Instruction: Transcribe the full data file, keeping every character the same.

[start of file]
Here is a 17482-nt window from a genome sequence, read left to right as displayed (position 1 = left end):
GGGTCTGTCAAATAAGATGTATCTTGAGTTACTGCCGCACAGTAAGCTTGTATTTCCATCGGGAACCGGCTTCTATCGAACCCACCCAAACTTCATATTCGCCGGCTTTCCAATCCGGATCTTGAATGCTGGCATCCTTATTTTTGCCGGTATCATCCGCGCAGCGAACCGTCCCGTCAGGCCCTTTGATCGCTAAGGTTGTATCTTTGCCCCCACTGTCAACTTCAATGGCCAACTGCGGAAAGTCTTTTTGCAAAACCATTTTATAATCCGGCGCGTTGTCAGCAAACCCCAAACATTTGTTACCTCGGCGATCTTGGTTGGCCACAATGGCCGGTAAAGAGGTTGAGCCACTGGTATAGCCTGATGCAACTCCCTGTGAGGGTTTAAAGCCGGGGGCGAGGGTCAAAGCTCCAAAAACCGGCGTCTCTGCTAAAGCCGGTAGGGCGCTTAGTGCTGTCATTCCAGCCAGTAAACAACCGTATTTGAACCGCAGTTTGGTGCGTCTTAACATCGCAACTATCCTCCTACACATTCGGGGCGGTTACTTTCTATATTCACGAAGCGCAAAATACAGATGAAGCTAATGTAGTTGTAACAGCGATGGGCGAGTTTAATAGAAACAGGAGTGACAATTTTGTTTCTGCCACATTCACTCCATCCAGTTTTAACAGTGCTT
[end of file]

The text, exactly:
Here is a 17482-nt window from a genome sequence, read left to right as displayed (position 1 = left end):
GGGTCTGTCAAATAAGATGTATCTTGAGTTACTGCCGCACAGTAAGCTTGTATTTCCATCGGGAACCGGCTTCTATCGAACCCACCCAAACTTCATATTCGCCGGCTTTCCAATCCGGATCTTGAATGCTGGCATCCTTATTTTTGCCGGTATCATCCGCGCAGCGAACCGTCCCGTCAGGCCCTTTGATCGCTAAGGTTGTATCTTTGCCCCCACTGTCAACTTCAATGGCCAACTGCGGAAAGTCTTTTTGCAAAACCATTTTATAATCCGGCGCGTTGTCAGCAAACCCCAAACATTTGTTACCTCGGCGATCTTGGTTGGCCACAATGGCCGGTAAAGAGGTTGAGCCACTGGTATAGCCTGATGCAACTCCCTGTGAGGGTTTAAAGCCGGGGGCGAGGGTCAAAGCTCCAAAAACCGGCGTCTCTGCTAAAGCCGGTAGGGCGCTTAGTGCTGTCATTCCAGCCAGTAAACAACCGTATTTGAACCGCAGTTTGGTGCGTCTTAACATCGCAACTATCCTCCTACACATTCGGGGCGGTTACTTTCTATATTCACGAAGCGCAAAATACAGATGAAGCTAATGTAGTTGTAACAGCGATGGGCGAGTTTAATAGAAACAGGAGTGACAATTTTGTTTCTGCCACATTCACTCCATCCAGTTTTAACAGTGCTT